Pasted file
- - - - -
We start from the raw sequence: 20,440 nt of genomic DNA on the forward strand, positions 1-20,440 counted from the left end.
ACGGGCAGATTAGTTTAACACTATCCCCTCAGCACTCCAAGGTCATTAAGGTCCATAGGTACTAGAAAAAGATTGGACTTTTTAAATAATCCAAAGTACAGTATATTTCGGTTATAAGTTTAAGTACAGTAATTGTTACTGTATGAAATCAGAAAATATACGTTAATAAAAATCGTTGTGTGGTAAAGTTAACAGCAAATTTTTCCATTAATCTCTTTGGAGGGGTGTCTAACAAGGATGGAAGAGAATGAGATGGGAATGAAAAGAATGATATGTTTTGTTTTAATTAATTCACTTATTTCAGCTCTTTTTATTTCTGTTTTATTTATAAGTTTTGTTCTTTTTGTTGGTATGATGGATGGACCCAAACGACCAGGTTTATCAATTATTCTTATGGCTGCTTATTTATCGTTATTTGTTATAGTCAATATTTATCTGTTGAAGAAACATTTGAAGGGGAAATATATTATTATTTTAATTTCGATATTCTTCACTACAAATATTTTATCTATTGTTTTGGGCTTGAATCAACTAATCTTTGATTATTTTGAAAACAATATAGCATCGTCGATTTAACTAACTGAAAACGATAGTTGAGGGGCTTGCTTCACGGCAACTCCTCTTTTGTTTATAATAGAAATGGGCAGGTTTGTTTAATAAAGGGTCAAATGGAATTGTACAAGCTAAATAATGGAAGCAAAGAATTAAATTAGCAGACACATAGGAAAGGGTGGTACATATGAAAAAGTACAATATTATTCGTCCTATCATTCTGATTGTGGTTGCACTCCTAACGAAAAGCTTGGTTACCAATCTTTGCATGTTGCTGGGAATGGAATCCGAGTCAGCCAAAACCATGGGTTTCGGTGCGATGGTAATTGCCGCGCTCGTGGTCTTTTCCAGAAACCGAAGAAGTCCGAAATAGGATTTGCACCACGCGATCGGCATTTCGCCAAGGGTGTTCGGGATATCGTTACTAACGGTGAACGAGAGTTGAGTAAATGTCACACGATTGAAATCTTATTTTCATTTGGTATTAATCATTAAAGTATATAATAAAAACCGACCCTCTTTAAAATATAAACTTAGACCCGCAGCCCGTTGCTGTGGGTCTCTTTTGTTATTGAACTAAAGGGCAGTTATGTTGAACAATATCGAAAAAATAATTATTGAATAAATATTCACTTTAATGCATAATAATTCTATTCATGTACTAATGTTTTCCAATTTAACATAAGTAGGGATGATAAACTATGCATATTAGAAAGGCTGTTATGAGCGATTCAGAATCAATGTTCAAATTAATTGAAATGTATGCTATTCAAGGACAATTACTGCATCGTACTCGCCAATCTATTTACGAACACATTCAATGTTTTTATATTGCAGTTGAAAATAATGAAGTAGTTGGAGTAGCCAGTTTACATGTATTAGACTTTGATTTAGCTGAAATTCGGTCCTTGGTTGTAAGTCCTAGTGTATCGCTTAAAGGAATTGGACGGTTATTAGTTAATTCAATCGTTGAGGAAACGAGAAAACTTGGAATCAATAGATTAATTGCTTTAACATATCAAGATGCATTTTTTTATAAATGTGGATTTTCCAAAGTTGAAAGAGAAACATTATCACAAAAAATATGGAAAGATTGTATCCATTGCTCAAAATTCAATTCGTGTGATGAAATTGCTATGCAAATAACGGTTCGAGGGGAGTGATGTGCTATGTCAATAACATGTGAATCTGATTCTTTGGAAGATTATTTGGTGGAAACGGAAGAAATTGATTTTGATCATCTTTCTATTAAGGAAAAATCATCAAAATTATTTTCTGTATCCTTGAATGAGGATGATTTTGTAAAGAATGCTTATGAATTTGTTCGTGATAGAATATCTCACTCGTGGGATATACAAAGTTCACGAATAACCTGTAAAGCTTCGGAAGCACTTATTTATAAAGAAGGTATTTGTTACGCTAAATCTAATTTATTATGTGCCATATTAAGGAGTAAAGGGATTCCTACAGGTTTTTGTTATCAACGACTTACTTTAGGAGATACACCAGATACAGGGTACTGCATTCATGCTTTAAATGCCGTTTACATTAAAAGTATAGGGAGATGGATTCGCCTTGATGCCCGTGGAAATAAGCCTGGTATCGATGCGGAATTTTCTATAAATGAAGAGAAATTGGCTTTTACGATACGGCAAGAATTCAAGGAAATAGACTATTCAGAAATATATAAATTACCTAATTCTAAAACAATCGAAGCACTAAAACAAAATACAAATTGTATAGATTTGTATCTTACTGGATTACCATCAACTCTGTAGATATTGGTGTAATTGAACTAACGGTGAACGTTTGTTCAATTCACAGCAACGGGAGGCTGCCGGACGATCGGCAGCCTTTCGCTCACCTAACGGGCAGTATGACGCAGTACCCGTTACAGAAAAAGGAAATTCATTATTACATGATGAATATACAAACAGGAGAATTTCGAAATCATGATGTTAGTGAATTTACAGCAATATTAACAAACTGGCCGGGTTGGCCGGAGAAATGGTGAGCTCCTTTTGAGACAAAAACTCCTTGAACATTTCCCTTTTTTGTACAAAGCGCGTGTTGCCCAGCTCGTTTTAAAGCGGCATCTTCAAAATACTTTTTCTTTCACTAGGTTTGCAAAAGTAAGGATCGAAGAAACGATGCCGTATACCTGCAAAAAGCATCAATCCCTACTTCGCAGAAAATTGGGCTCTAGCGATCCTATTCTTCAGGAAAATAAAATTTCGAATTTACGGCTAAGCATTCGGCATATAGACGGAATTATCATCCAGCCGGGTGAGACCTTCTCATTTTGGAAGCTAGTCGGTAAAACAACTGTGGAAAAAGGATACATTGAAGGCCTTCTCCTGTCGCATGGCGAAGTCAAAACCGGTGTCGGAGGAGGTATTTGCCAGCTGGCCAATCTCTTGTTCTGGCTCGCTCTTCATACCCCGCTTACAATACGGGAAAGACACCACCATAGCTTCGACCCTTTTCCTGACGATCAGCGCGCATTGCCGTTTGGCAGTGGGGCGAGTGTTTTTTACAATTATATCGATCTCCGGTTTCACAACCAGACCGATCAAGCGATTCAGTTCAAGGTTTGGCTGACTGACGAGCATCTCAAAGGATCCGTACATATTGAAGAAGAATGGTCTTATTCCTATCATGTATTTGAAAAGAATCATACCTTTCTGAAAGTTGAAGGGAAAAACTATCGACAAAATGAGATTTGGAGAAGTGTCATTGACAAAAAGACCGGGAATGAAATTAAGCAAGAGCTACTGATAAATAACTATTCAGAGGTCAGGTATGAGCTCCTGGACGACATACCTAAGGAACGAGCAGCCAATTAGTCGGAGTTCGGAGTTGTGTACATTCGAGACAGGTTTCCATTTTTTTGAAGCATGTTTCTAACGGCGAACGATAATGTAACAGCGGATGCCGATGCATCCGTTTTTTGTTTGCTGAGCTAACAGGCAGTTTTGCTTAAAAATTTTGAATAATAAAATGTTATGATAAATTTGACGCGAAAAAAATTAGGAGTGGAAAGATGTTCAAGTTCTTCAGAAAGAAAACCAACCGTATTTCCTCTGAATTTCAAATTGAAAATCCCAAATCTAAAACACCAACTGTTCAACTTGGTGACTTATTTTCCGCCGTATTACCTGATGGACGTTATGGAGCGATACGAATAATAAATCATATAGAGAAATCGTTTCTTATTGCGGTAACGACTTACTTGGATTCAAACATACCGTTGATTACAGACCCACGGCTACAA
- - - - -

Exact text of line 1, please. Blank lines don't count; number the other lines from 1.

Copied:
We start from the raw sequence: 20,440 nt of genomic DNA on the forward strand, positions 1-20,440 counted from the left end.